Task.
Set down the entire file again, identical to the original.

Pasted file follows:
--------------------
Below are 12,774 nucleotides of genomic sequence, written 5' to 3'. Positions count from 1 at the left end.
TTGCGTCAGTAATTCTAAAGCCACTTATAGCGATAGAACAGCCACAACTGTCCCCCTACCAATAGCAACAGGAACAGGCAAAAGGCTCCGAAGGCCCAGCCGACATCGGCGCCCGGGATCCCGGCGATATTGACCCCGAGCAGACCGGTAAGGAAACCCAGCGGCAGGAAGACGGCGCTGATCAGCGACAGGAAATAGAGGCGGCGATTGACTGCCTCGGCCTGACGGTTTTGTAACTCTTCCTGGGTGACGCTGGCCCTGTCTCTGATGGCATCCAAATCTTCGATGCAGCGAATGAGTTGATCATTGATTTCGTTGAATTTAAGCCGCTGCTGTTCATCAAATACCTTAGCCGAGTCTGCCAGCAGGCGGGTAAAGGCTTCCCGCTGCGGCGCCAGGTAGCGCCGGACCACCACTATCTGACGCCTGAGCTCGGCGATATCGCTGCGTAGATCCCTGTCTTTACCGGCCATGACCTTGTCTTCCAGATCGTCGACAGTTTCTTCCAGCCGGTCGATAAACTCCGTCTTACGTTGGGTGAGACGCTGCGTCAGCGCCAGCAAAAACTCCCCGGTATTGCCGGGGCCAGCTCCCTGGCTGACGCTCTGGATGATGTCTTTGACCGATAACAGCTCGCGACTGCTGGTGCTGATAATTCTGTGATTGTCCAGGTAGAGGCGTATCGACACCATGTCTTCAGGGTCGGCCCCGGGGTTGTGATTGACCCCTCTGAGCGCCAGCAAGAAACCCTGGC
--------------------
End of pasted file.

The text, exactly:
Below are 12,774 nucleotides of genomic sequence, written 5' to 3'. Positions count from 1 at the left end.
TTGCGTCAGTAATTCTAAAGCCACTTATAGCGATAGAACAGCCACAACTGTCCCCCTACCAATAGCAACAGGAACAGGCAAAAGGCTCCGAAGGCCCAGCCGACATCGGCGCCCGGGATCCCGGCGATATTGACCCCGAGCAGACCGGTAAGGAAACCCAGCGGCAGGAAGACGGCGCTGATCAGCGACAGGAAATAGAGGCGGCGATTGACTGCCTCGGCCTGACGGTTTTGTAACTCTTCCTGGGTGACGCTGGCCCTGTCTCTGATGGCATCCAAATCTTCGATGCAGCGAATGAGTTGATCATTGATTTCGTTGAATTTAAGCCGCTGCTGTTCATCAAATACCTTAGCCGAGTCTGCCAGCAGGCGGGTAAAGGCTTCCCGCTGCGGCGCCAGGTAGCGCCGGACCACCACTATCTGACGCCTGAGCTCGGCGATATCGCTGCGTAGATCCCTGTCTTTACCGGCCATGACCTTGTCTTCCAGATCGTCGACAGTTTCTTCCAGCCGGTCGATAAACTCCGTCTTACGTTGGGTGAGACGCTGCGTCAGCGCCAGCAAAAACTCCCCGGTATTGCCGGGGCCAGCTCCCTGGCTGACGCTCTGGATGATGTCTTTGACCGATAACAGCTCGCGACTGCTGGTGCTGATAATTCTGTGATTGTCCAGGTAGAGGCGTATCGACACCATGTCTTCAGGGTCGGCCCCGGGGTTGTGATTGACCCCTCTGAGCGCCAGCAAGAAACCCTGGC